FAQs Returned Volunteers



The power of 632: joining forces to increase incomes

Published on 29th June 2015

Pauline Webber joined Vanuatu volunteer Grace Savage to see how residents are rebuilding after Cyclone Pam.

When Grace Savage tells me she has been working with a “group of farmers” on Espiritu Santo and Malo islands, I imagine she means 10 or 20. In fact, there are 632 of them.


A line of tall, thin coconut trees against a lush background & cloudy sky

South Santo coconut trees (photo by Jane Rutledge).

VSA volunteer Grace is a Grants Field Officer with World Vision on schemes designed to increase income for farmers from their cash crops. “We introduce them to ways they can add value to their produce and get better access to markets,” she tells me. The produce in this case is copra – dried coconut flesh, valued for the coconut oil extracted from it, and the residue, coconut-oil cake, which is mostly used for livestock feed.


“All these farmers are using organic farming methods already so the first step was to get certification. That put them in a better price bracket as there’s high demand for organic.”


Organising themselves into an economically effective group is a key component of the scheme. “As a group, they can use techniques like collective selling,” says Grace. “Together, they have been able to get all their produce collected by one truck going from village to village. A huge reduction in costs.”


This new collective was an attractive proposition for factories producing organic coconut oil. Once the factory could guarantee it would get a certain amount of produce, it sent out its own truck to collect the copra, reducing the farmers’ costs even more.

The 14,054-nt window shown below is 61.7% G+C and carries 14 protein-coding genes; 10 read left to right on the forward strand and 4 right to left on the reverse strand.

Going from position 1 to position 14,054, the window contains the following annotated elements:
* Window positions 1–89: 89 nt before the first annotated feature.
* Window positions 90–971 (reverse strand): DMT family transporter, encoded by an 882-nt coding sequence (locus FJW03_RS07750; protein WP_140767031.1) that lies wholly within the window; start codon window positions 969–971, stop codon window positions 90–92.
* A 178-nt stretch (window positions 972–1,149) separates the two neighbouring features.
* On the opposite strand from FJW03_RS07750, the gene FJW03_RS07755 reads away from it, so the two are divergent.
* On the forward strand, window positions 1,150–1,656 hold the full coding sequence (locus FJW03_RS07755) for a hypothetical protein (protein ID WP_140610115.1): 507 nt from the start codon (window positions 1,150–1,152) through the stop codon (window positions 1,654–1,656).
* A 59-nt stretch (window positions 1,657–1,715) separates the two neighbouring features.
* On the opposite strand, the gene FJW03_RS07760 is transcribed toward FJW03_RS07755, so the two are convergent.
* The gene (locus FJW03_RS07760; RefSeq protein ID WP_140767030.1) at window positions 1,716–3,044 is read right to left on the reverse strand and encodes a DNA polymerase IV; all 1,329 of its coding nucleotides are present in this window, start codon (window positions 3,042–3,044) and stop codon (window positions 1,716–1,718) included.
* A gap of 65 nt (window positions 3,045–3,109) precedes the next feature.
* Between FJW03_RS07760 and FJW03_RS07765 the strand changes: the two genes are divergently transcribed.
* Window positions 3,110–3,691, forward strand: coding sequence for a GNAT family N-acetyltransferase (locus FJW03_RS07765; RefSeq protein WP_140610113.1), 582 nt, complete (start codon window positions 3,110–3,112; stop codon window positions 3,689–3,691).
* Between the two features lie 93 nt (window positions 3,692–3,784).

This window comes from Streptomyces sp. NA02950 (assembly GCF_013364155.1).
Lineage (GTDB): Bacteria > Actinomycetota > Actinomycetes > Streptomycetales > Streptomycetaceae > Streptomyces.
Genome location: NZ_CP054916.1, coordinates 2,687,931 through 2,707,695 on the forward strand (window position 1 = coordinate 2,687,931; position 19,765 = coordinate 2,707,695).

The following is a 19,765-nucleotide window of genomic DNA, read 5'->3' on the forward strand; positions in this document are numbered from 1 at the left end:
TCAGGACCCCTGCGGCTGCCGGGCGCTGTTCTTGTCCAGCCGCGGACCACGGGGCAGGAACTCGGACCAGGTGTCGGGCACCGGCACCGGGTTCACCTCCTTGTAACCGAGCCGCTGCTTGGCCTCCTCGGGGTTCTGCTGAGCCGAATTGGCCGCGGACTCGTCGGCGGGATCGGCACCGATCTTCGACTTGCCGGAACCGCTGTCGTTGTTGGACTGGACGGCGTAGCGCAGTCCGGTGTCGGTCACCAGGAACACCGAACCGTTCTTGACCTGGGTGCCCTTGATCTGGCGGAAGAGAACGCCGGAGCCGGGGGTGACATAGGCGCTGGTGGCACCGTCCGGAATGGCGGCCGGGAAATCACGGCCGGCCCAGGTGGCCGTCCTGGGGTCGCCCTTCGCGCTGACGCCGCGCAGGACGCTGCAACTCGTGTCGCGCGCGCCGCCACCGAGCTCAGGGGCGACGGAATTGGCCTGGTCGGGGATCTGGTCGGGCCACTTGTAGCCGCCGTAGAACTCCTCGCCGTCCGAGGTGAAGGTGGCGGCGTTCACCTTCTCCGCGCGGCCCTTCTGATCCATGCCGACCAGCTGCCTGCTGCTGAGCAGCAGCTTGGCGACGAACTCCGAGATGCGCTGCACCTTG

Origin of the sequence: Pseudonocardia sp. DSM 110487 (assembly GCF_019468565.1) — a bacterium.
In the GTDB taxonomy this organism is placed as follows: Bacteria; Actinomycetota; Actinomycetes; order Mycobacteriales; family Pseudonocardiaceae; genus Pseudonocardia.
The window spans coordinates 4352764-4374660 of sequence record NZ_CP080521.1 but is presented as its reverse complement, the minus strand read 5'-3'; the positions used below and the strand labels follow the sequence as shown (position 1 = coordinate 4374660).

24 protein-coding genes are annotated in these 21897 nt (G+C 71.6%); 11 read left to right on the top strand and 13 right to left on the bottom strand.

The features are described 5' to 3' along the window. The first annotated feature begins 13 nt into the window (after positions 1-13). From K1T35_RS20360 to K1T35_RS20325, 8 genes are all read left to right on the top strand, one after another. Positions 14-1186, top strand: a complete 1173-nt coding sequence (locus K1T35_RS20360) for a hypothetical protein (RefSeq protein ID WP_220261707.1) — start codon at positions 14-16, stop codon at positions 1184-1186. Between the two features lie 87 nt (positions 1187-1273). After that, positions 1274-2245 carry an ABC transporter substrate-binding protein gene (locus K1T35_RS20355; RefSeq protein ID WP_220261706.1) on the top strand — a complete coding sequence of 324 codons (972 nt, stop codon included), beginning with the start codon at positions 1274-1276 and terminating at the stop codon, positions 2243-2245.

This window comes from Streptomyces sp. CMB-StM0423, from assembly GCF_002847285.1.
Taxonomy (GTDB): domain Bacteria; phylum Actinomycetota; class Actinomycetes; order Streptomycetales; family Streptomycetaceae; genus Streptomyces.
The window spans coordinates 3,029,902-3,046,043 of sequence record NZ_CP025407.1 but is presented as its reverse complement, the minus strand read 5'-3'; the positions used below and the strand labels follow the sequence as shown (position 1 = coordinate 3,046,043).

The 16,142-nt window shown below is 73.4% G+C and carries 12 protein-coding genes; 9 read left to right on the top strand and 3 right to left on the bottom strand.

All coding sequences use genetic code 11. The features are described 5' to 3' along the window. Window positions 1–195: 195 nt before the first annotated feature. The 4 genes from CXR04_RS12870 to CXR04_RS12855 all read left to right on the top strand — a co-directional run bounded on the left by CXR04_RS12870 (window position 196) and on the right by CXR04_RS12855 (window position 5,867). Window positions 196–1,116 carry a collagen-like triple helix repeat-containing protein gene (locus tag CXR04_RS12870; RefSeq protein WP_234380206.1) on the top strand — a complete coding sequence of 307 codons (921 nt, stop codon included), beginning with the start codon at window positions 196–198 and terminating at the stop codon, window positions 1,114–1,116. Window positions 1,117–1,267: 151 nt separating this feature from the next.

The World Vision team, which is based on Santo, next turned its attention to the production process. Trainers from Vanuatu Agricultural College and from the Vanuatu Agriculture, Research and Training Centre shared their expertise with the group. “Copra is made by drying coconut flesh,” says Grace. “Assessing the moisture content is crucial or the copra will spoil. The specialists have helped the farmers improve their drying houses so spoilage is reduced.”


The farmers also were able to visit the factory and see how it worked. “These visits gave farmers first-hand knowledge of the next stage of the process,” says Grace. And, she adds, the organic certification had another positive side effect – it gave the farmers confidence to maintain their traditional practices because the higher prices fetched by organic copra meant they were under less financial stress, and therefore felt less pressured to push production.


Grace has no doubt about the effectiveness of the scheme. “The farmers have really seen the value. It’s about getting the best information to them and helping them to form connections.” And it’s had an effect on her, too. “I never realised coconuts were so technical. I know an awful lot about them now.”


While Grace has been on a steep learning curve, so too has her colleague Vomboe Molly, an area programme manager currently working on food distribution to more than 2,000 households on Pentecost Island. “It’s been a challenge for me to lead a group of staff, particularly one with men in it. Grace’s guidance has given me confidence with that,” she says. “I plan to study more, to enhance my leadership capacity and advance my career.”


“To see a young Ni-Vanuatu woman, a mum too, in such a management role is very exciting,” says Grace. “She is so smart and picks up things so quickly. It’s been an absolute privilege to work beside her.”



Read more about VSA's recent work in Vanuatu:


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